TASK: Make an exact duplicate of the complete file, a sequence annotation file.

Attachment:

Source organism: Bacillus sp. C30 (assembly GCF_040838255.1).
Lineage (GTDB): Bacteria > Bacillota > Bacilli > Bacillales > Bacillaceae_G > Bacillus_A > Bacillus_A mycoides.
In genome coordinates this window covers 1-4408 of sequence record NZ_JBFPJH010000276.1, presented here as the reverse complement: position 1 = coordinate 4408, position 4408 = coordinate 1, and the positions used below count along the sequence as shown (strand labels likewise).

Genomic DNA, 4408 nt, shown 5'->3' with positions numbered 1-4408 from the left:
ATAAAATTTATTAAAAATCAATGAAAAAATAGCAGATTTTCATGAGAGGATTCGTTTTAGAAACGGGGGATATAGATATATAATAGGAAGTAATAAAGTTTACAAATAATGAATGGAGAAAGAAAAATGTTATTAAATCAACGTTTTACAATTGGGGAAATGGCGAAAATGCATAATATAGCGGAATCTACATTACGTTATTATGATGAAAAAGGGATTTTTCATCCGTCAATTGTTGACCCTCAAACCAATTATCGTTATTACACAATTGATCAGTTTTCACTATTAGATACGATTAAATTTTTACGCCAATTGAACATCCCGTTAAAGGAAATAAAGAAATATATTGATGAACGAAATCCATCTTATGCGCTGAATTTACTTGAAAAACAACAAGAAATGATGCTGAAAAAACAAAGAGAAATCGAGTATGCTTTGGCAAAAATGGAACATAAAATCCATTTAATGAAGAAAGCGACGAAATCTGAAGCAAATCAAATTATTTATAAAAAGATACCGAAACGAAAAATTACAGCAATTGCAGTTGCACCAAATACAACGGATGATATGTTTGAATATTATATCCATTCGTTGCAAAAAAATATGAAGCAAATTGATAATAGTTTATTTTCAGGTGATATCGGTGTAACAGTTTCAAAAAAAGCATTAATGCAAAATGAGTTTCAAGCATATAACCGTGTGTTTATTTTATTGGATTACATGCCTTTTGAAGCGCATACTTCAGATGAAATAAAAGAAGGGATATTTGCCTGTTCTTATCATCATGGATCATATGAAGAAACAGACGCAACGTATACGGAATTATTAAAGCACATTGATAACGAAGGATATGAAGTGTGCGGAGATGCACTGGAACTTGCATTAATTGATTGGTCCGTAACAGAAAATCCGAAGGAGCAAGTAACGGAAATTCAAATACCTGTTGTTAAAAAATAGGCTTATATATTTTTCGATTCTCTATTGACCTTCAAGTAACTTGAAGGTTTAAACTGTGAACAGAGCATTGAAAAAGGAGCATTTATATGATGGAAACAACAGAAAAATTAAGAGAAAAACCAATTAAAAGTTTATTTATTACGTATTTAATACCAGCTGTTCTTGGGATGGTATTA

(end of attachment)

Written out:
Source organism: Bacillus sp. C30 (assembly GCF_040838255.1).
Lineage (GTDB): Bacteria > Bacillota > Bacilli > Bacillales > Bacillaceae_G > Bacillus_A > Bacillus_A mycoides.
In genome coordinates this window covers 1-4408 of sequence record NZ_JBFPJH010000276.1, presented here as the reverse complement: position 1 = coordinate 4408, position 4408 = coordinate 1, and the positions used below count along the sequence as shown (strand labels likewise).

Genomic DNA, 4408 nt, shown 5'->3' with positions numbered 1-4408 from the left:
ATAAAATTTATTAAAAATCAATGAAAAAATAGCAGATTTTCATGAGAGGATTCGTTTTAGAAACGGGGGATATAGATATATAATAGGAAGTAATAAAGTTTACAAATAATGAATGGAGAAAGAAAAATGTTATTAAATCAACGTTTTACAATTGGGGAAATGGCGAAAATGCATAATATAGCGGAATCTACATTACGTTATTATGATGAAAAAGGGATTTTTCATCCGTCAATTGTTGACCCTCAAACCAATTATCGTTATTACACAATTGATCAGTTTTCACTATTAGATACGATTAAATTTTTACGCCAATTGAACATCCCGTTAAAGGAAATAAAGAAATATATTGATGAACGAAATCCATCTTATGCGCTGAATTTACTTGAAAAACAACAAGAAATGATGCTGAAAAAACAAAGAGAAATCGAGTATGCTTTGGCAAAAATGGAACATAAAATCCATTTAATGAAGAAAGCGACGAAATCTGAAGCAAATCAAATTATTTATAAAAAGATACCGAAACGAAAAATTACAGCAATTGCAGTTGCACCAAATACAACGGATGATATGTTTGAATATTATATCCATTCGTTGCAAAAAAATATGAAGCAAATTGATAATAGTTTATTTTCAGGTGATATCGGTGTAACAGTTTCAAAAAAAGCATTAATGCAAAATGAGTTTCAAGCATATAACCGTGTGTTTATTTTATTGGATTACATGCCTTTTGAAGCGCATACTTCAGATGAAATAAAAGAAGGGATATTTGCCTGTTCTTATCATCATGGATCATATGAAGAAACAGACGCAACGTATACGGAATTATTAAAGCACATTGATAACGAAGGATATGAAGTGTGCGGAGATGCACTGGAACTTGCATTAATTGATTGGTCCGTAACAGAAAATCCGAAGGAGCAAGTAACGGAAATTCAAATACCTGTTGTTAAAAAATAGGCTTATATATTTTTCGATTCTCTATTGACCTTCAAGTAACTTGAAGGTTTAAACTGTGAACAGAGCATTGAAAAAGGAGCATTTATATGATGGAAACAACAGAAAAATTAAGAGAAAAACCAATTAAAAGTTTATTTATTACGTATTTAATACCAGCTGTTCTTGGGATGGTATTA